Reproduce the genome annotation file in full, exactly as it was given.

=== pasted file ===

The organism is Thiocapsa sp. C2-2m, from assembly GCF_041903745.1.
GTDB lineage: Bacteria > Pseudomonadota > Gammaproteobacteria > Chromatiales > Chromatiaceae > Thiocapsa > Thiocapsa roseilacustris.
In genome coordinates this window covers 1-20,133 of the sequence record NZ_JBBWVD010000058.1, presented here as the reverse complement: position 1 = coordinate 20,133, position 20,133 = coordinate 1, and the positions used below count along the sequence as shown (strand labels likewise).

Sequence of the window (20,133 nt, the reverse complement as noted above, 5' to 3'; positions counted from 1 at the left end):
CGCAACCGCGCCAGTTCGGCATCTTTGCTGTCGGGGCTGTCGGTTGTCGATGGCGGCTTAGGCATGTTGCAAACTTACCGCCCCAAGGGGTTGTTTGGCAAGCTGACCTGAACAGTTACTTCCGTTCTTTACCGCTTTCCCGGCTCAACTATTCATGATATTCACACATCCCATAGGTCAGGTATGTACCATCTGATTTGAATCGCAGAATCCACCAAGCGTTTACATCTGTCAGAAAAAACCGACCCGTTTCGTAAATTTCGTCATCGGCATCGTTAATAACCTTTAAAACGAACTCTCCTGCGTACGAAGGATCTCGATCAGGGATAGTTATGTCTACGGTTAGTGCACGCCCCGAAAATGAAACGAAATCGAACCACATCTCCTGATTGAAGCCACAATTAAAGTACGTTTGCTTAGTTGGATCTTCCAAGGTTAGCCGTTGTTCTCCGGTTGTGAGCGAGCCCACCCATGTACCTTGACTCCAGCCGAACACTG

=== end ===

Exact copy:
The organism is Thiocapsa sp. C2-2m, from assembly GCF_041903745.1.
GTDB lineage: Bacteria > Pseudomonadota > Gammaproteobacteria > Chromatiales > Chromatiaceae > Thiocapsa > Thiocapsa roseilacustris.
In genome coordinates this window covers 1-20,133 of the sequence record NZ_JBBWVD010000058.1, presented here as the reverse complement: position 1 = coordinate 20,133, position 20,133 = coordinate 1, and the positions used below count along the sequence as shown (strand labels likewise).

Sequence of the window (20,133 nt, the reverse complement as noted above, 5' to 3'; positions counted from 1 at the left end):
CGCAACCGCGCCAGTTCGGCATCTTTGCTGTCGGGGCTGTCGGTTGTCGATGGCGGCTTAGGCATGTTGCAAACTTACCGCCCCAAGGGGTTGTTTGGCAAGCTGACCTGAACAGTTACTTCCGTTCTTTACCGCTTTCCCGGCTCAACTATTCATGATATTCACACATCCCATAGGTCAGGTATGTACCATCTGATTTGAATCGCAGAATCCACCAAGCGTTTACATCTGTCAGAAAAAACCGACCCGTTTCGTAAATTTCGTCATCGGCATCGTTAATAACCTTTAAAACGAACTCTCCTGCGTACGAAGGATCTCGATCAGGGATAGTTATGTCTACGGTTAGTGCACGCCCCGAAAATGAAACGAAATCGAACCACATCTCCTGATTGAAGCCACAATTAAAGTACGTTTGCTTAGTTGGATCTTCCAAGGTTAGCCGTTGTTCTCCGGTTGTGAGCGAGCCCACCCATGTACCTTGACTCCAGCCGAACACTG